Post-Punk Daydreamers Sculpture Club Explore the Absurdity of Life in Their Video for “Never Have I Ever”

Picture yourself on a boulevard paved with daydreamers, sipping your coffee as the world ambles by. Here, you play a solitary game of “Never Have I Ever,” your thoughts drifting like autumn leaves scraping the cobblestones as time contracts and diolates. In this city of strangers, you ponder your choices, the paths taken, and those left unexplored. Each question is a silent musing, pushing that metaphorical rock up the hill like Sisyphus, finding solace in the absurdist comedy of life. Such is the kind of ponderance that is the new single “New Have I Ever.”

“There is a joy to be found in accepting how pointless things are,” muses Chaz Costello of Dallas-based post-punk ensemble Sculpture Club. “Nothing matters” leads you down a road. Despair is the first stop for many of us but if you keep going you end up at absurdity. You can look back and realize how silly and absolutely ridiculous things are. I ebb and flow between the two, like most of us. But this song is my representation of the latter and the power I’ve found in it. Plus the joy and humor of being the last of a family name.”

Sculpture Club carved their niche with a party-punk spirit that shimmered like stardust, delivering performances that glittered with a raw, unfiltered energy. In the dimly lit venues of Salt Lake City and Dallas, their shows erupted in confetti and chaos, a dazzling display of rock ‘n’ roll bravado that seared itself into the memories of those who witnessed it. This audacious approach became their hallmark, defining a style that was both fearless and uniquely theirs, laying the groundwork for their evolution and growth.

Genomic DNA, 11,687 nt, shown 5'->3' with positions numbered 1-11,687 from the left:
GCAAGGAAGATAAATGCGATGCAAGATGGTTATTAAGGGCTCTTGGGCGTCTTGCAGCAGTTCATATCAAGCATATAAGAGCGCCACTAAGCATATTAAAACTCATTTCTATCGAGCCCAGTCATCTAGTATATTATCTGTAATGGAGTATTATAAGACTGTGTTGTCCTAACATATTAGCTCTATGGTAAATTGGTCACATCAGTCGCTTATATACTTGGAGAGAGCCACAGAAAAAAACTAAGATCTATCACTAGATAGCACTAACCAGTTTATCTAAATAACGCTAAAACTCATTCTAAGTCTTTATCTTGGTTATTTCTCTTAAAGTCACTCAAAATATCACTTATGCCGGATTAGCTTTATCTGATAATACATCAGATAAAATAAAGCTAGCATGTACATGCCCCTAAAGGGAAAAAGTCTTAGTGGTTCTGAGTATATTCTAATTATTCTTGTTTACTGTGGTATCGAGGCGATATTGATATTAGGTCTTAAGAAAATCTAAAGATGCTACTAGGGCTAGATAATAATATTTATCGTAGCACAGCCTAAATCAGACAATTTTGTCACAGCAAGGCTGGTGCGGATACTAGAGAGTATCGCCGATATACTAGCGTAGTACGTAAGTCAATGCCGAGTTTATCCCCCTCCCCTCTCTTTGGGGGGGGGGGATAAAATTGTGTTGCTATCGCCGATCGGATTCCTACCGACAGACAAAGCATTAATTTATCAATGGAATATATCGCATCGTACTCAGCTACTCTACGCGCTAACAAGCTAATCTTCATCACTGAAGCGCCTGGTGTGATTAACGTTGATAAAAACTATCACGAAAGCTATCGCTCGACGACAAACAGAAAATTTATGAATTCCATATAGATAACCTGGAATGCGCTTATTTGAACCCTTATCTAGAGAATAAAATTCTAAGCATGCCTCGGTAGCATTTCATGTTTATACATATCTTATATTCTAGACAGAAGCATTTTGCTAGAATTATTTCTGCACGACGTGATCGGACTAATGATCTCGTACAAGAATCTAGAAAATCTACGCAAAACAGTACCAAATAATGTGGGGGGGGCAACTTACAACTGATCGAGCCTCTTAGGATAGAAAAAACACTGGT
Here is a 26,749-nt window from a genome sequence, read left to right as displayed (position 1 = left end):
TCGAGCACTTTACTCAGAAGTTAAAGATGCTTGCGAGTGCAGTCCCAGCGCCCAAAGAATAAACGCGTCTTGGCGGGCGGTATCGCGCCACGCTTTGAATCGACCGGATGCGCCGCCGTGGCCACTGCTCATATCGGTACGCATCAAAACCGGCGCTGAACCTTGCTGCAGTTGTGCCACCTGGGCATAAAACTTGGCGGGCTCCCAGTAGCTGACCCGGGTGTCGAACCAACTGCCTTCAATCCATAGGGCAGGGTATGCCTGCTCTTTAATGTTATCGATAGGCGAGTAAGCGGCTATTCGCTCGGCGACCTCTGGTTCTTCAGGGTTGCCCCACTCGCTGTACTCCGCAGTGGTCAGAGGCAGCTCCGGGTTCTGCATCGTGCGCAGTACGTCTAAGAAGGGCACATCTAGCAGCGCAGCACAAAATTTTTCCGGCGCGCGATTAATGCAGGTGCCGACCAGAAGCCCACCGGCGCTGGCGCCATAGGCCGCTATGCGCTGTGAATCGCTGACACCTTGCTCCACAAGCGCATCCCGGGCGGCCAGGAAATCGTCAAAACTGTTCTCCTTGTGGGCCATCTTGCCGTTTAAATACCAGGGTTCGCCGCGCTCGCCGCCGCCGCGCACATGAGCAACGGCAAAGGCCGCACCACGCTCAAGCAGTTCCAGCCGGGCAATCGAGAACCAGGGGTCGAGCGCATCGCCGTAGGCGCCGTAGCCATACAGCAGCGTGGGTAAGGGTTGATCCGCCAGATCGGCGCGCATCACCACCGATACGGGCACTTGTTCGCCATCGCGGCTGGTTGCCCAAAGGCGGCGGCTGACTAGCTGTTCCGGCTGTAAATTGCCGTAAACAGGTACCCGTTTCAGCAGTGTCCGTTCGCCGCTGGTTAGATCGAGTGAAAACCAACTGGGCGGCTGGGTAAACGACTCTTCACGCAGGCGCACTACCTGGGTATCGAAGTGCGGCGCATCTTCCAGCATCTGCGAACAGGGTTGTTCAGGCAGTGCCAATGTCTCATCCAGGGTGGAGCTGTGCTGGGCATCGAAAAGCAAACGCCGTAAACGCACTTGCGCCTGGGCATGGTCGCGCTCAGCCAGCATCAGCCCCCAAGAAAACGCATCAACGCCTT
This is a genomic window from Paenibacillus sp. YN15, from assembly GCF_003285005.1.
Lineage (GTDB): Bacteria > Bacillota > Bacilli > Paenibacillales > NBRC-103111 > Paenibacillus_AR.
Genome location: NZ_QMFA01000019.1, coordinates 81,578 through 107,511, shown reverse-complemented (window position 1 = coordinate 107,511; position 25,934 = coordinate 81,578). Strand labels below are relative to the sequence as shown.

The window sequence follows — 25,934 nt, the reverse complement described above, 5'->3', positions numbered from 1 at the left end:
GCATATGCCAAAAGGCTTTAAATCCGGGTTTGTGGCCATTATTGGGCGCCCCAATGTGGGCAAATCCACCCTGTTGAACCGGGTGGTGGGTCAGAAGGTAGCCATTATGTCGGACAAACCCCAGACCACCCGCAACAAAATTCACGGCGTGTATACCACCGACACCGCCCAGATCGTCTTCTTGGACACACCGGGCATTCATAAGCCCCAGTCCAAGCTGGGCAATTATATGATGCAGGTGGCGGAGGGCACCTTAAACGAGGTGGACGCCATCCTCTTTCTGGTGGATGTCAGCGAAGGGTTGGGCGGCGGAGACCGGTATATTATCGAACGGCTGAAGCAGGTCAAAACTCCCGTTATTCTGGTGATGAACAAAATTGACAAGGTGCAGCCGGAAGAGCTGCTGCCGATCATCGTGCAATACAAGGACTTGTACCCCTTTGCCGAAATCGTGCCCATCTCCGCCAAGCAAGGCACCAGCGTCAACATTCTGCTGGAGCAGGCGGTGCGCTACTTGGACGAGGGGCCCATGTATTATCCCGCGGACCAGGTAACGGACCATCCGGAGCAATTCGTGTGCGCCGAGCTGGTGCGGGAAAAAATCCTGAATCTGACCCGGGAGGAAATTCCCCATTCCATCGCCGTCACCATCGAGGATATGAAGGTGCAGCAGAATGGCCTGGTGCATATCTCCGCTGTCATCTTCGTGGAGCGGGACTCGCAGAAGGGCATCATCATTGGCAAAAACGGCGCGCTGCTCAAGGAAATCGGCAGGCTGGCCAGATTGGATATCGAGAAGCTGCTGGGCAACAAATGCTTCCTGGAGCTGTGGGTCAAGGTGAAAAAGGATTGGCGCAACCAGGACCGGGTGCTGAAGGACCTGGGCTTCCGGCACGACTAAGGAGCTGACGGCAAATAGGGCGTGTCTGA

Amid the tempest of creativity that defines the life of a musician, Chaz Costello of Sculpture Club navigates with a fervent dedication that borders on the obsessive. His reflections reveal a tunnel vision, an all-consuming focus that blurs the world beyond the music. In this storm of creation, Costello’s existence becomes inseparable from his art, his very essence channeled into every note and lyric. This relentless drive compels him to confront the shadows of his own identity, to ponder what parts of himself might have been eclipsed by his unwavering devotion to the craft.

Expressing these aspects of Costello is the video for “Never Have I Ever,” a reverie that oscillates between solitary scenes of someone lost in a private world—jamming, bed rotting, doomscrolling—and the communal energy of a live performance. This stark juxtaposition illuminates the chasm between the isolation of one’s room and the shared euphoria of the stage. In one moment, there’s the dream of standing in the spotlight, enveloped in camaraderie; in another, the ritual of applying makeup, a preparatory act laden with hope. At its core, the video underscores a profound longing to bridge the gap through music, to transform solitary reverie into collective experience.

Watch below:

Sculpture Club’s S/T LP is out June 14, 2024, via Born Losers Records. Pre-order the vinyl copy via Born Losers here:

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Alice Teeple

Alice Teeple is a photographer, multidisciplinary artist, and writer. She is not in Tin Machine.

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